Anglicans in our region first gathered to worship God on the present site of St. Paul’s in the spring of 1811. The site was chosen for its access to the river which, in those days, was the region’s primary mode of transportation, and people came from all over the area to gather and worship there. The members of the first Vestry were from as far away as Rothesay, Upham, French Village, and Lower Norton, which would have been considerable distances before the advent of the automobile.
In spite of the distances, people came and worshipped. In 1819, the Rev. James Cookson, the first Rector of Hampton, reported that the average Sunday attendance was roughly 300 souls. In 1826, during an episcopal visit by Bishop John Inglis, the church building in which services had been conducted for over 15 years was finally consecrated and 123 candidates were confirmed.
The demand for places of worship in the area was met with the completion of many new church buildings, including St. Luke’s, Gondola point in 1835; St. Peter’s, Upham in 1843; St. Andrew’s, French Village in 1846; and Trinity Church, Hammond River in 1854. By 1867 it became evident that St. Paul’s, Hampton was in need of extensive repair, and it was decided that a new church building should be constructed on the same site.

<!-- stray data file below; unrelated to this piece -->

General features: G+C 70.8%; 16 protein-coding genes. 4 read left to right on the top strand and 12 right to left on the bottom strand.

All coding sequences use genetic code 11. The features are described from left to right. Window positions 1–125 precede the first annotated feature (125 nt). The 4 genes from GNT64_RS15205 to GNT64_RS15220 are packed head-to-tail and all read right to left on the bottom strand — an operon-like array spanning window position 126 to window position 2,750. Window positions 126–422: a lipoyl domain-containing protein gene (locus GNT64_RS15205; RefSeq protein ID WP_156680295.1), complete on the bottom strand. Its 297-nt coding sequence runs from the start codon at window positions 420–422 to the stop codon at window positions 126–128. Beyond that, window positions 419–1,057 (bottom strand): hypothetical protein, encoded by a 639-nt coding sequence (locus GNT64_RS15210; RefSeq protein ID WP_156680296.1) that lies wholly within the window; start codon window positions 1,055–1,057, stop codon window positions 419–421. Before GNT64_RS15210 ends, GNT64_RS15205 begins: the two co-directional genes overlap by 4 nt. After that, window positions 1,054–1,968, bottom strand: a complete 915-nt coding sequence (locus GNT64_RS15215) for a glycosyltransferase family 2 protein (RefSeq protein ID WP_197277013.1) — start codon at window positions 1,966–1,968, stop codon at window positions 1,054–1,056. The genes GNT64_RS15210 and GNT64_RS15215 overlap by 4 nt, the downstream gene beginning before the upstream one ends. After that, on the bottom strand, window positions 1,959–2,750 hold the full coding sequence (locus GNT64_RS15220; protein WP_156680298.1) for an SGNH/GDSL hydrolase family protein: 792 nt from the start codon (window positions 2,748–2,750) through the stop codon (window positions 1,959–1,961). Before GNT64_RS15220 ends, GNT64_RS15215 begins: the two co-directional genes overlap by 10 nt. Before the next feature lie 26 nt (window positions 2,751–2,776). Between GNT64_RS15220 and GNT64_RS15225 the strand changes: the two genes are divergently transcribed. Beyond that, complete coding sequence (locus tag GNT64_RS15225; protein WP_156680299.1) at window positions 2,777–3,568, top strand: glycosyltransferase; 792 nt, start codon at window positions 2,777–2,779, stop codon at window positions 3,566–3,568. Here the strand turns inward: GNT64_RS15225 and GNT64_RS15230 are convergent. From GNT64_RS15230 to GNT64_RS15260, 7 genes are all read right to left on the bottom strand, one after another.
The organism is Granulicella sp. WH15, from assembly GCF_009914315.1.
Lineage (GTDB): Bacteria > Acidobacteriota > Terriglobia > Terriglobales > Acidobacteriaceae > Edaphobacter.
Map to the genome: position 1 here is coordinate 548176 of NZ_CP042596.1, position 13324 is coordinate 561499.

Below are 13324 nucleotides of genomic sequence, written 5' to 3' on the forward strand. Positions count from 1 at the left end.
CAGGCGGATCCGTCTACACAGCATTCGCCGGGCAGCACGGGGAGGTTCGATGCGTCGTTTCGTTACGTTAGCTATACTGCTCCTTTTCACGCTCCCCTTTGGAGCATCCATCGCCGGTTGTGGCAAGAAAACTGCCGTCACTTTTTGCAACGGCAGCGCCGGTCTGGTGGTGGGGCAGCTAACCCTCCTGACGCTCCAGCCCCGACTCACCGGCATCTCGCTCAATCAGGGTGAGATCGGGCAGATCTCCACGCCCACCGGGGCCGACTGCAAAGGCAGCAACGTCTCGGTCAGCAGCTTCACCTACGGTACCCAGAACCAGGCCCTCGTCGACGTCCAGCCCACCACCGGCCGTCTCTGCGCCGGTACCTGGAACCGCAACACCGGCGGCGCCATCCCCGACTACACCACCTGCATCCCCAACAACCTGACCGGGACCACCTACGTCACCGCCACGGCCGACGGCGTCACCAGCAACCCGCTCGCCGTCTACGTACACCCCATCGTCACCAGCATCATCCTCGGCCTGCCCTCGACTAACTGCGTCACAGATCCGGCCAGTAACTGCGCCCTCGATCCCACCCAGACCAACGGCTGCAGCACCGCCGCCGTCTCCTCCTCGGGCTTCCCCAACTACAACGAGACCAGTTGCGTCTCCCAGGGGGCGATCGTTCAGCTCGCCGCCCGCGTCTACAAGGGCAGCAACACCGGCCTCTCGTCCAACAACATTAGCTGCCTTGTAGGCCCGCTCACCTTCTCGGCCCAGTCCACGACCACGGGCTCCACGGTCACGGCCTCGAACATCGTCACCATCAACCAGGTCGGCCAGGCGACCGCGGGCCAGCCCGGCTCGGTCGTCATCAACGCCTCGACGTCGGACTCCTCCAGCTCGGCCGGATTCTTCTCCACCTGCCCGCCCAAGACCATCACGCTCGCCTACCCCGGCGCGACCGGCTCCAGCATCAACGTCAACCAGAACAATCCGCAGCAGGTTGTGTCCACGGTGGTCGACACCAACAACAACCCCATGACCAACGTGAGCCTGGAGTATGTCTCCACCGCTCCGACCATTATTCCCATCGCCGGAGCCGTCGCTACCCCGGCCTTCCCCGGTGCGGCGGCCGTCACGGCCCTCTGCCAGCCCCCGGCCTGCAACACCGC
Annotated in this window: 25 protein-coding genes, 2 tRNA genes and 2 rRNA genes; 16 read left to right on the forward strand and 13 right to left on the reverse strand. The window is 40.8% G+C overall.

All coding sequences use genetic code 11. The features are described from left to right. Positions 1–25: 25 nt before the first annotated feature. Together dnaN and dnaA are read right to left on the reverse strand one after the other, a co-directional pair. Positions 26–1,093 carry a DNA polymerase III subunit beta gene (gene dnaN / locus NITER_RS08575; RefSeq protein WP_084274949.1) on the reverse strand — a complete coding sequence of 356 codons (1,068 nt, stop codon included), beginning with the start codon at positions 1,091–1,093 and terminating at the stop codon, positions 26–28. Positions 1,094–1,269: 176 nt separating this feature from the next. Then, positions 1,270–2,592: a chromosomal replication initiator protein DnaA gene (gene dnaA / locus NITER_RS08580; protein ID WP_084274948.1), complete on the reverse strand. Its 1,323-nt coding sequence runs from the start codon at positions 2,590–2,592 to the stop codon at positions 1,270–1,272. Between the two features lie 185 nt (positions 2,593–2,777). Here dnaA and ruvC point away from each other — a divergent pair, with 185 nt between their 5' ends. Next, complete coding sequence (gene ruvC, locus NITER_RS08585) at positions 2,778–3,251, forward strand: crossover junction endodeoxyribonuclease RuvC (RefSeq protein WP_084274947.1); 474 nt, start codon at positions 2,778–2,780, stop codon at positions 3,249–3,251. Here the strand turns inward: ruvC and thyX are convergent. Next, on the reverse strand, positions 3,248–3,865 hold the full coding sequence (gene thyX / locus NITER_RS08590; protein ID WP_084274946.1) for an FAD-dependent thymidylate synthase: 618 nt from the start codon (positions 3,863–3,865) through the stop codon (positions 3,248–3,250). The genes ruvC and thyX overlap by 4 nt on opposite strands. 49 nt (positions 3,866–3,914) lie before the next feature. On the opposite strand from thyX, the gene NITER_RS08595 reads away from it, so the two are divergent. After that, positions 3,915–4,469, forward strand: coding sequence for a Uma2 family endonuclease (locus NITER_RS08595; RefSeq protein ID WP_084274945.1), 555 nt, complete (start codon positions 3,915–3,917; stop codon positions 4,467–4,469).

Later that same year, the Ladies Sewing Society approached the parish corporation with the sum of $1400.00 to contribute to the construction of a new building. Two years later, on October 18th, the then brand-new St. Paul’s Church was consecrated by Bishop John Medley at a celebration of the feast of St. Luke. More than 100 years later, in 1985, that very same building underwent extensive renovations to make it better able to serve the ministries and worship of the people of St. Paul’s.
Although not as well documented as the history of our buildings, the real history of this church is the life of faith and mission that has fed and continues to feed our companionship and worship whenever and wherever we gather.
The people of St. Paul’s have been worshiping God and serving their neighbours along the Kennebecasis river and beyond for more than two centuries, and in that time whole generations of people have come to know and experience and grow in the goodness and love of God through Jesus Christ.
That’s the real history of St. Paul’s, the history of God’s faithfulness to his people in this place and their faithful response. That is the history and the future hope that we celebrate whenever and wherever we gather. It’s also the history and the future hope to which our building stands tribute, and for which we will continue to thank and praise God long after this and every other church building is long gone.